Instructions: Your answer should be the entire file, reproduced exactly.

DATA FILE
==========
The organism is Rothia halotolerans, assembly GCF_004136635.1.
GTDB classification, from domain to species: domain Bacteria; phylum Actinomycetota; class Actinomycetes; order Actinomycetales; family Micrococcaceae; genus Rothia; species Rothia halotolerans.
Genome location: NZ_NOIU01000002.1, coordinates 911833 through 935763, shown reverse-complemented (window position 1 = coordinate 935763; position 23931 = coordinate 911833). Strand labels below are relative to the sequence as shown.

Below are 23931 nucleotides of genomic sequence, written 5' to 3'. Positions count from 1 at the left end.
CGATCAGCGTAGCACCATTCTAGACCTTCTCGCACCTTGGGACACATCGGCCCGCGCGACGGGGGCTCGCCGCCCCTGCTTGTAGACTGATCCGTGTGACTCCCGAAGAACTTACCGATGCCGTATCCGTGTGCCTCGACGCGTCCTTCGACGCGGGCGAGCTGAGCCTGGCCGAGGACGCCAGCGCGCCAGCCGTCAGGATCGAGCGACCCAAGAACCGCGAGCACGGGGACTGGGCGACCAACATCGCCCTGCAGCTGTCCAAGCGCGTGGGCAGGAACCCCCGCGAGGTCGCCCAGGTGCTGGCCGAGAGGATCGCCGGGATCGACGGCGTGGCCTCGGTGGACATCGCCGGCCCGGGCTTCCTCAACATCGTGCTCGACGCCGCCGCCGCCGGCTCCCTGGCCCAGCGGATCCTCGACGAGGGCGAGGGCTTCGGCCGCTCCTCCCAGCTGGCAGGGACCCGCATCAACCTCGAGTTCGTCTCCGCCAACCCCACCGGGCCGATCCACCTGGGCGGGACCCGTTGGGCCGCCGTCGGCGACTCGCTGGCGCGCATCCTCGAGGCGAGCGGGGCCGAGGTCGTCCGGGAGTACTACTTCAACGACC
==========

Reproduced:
The organism is Rothia halotolerans, assembly GCF_004136635.1.
GTDB classification, from domain to species: domain Bacteria; phylum Actinomycetota; class Actinomycetes; order Actinomycetales; family Micrococcaceae; genus Rothia; species Rothia halotolerans.
Genome location: NZ_NOIU01000002.1, coordinates 911833 through 935763, shown reverse-complemented (window position 1 = coordinate 935763; position 23931 = coordinate 911833). Strand labels below are relative to the sequence as shown.

Below are 23931 nucleotides of genomic sequence, written 5' to 3'. Positions count from 1 at the left end.
CGATCAGCGTAGCACCATTCTAGACCTTCTCGCACCTTGGGACACATCGGCCCGCGCGACGGGGGCTCGCCGCCCCTGCTTGTAGACTGATCCGTGTGACTCCCGAAGAACTTACCGATGCCGTATCCGTGTGCCTCGACGCGTCCTTCGACGCGGGCGAGCTGAGCCTGGCCGAGGACGCCAGCGCGCCAGCCGTCAGGATCGAGCGACCCAAGAACCGCGAGCACGGGGACTGGGCGACCAACATCGCCCTGCAGCTGTCCAAGCGCGTGGGCAGGAACCCCCGCGAGGTCGCCCAGGTGCTGGCCGAGAGGATCGCCGGGATCGACGGCGTGGCCTCGGTGGACATCGCCGGCCCGGGCTTCCTCAACATCGTGCTCGACGCCGCCGCCGCCGGCTCCCTGGCCCAGCGGATCCTCGACGAGGGCGAGGGCTTCGGCCGCTCCTCCCAGCTGGCAGGGACCCGCATCAACCTCGAGTTCGTCTCCGCCAACCCCACCGGGCCGATCCACCTGGGCGGGACCCGTTGGGCCGCCGTCGGCGACTCGCTGGCGCGCATCCTCGAGGCGAGCGGGGCCGAGGTCGTCCGGGAGTACTACTTCAACGACC